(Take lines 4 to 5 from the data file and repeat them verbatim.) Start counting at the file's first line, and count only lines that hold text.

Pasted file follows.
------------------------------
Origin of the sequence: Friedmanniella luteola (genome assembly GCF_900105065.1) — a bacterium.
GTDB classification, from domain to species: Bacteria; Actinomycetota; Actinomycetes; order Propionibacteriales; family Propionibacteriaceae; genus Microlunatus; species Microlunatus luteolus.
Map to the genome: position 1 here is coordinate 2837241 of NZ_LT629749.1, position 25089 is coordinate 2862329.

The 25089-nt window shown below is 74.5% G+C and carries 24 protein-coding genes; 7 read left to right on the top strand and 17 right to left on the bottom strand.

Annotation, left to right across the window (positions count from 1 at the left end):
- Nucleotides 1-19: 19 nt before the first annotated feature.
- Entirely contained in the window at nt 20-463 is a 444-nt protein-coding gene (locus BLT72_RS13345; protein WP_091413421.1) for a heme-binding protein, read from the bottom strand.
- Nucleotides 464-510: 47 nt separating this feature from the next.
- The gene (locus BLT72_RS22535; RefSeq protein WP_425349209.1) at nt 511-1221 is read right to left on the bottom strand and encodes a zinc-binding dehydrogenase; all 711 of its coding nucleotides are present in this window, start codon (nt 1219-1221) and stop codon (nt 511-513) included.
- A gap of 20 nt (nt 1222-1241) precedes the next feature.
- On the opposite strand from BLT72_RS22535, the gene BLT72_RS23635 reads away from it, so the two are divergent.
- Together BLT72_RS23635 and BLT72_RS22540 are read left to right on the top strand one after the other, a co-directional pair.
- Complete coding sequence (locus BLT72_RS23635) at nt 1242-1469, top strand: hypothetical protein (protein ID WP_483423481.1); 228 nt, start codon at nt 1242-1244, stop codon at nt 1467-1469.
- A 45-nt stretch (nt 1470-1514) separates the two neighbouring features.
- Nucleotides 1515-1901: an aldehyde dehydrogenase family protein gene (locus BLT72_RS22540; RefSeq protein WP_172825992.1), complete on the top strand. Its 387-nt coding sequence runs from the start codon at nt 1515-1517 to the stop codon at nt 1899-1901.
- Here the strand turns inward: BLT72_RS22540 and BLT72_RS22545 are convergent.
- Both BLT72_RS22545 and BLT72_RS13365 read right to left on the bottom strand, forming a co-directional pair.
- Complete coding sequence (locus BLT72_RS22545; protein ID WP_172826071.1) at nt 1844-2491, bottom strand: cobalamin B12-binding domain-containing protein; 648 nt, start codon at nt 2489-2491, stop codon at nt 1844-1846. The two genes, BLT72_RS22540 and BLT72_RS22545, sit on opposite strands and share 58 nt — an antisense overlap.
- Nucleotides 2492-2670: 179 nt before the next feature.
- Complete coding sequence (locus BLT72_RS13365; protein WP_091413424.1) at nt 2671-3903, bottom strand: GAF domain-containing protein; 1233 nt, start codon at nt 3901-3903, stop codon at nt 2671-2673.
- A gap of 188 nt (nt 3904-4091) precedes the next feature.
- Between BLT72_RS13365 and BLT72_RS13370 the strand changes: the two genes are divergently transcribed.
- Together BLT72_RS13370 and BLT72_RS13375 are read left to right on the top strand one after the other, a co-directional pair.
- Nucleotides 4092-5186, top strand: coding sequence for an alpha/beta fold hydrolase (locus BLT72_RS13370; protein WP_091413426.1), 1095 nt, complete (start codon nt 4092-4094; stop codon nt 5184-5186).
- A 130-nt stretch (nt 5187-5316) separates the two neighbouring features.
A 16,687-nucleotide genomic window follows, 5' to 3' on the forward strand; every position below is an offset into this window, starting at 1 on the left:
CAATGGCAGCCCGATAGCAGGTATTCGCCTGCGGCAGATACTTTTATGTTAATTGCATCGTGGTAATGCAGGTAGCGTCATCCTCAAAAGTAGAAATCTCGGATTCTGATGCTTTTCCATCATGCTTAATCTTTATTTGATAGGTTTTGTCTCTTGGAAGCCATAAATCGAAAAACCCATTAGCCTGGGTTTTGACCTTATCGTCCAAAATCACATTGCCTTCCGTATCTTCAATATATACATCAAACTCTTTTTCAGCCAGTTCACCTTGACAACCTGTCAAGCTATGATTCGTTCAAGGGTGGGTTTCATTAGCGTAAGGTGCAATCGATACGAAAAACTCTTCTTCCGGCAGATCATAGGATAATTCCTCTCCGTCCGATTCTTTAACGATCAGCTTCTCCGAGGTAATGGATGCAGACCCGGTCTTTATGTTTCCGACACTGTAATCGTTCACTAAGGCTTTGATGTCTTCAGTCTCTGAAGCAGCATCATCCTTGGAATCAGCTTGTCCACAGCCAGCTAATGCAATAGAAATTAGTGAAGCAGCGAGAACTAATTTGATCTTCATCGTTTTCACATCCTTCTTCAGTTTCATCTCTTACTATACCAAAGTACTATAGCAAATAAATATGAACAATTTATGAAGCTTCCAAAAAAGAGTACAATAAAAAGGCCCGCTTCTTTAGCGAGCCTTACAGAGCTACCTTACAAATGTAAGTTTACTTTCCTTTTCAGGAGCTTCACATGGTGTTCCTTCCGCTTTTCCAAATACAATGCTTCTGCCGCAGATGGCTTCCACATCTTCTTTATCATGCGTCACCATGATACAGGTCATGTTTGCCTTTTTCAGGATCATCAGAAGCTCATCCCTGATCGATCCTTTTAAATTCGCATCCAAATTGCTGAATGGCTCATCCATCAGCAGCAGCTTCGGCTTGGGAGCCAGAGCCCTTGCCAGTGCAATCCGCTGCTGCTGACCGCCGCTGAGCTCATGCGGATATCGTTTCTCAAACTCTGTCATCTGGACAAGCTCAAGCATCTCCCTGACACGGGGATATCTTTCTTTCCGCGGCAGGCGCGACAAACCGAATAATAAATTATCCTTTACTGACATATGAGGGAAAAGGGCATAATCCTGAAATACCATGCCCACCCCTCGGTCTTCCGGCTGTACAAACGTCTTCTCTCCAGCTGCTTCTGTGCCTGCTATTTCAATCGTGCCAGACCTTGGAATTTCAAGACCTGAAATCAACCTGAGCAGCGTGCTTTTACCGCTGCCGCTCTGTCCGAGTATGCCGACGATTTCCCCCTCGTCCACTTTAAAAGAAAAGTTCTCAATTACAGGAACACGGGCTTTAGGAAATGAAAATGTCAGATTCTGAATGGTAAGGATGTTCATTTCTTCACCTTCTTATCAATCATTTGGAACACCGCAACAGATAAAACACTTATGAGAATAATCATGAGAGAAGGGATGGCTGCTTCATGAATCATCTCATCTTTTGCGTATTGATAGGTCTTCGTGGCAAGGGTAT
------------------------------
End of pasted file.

The 25089-nt window shown below is 74.5% G+C and carries 24 protein-coding genes; 7 read left to right on the top strand and 17 right to left on the bottom strand.

Annotation, left to right across the window (positions count from 1 at the left end):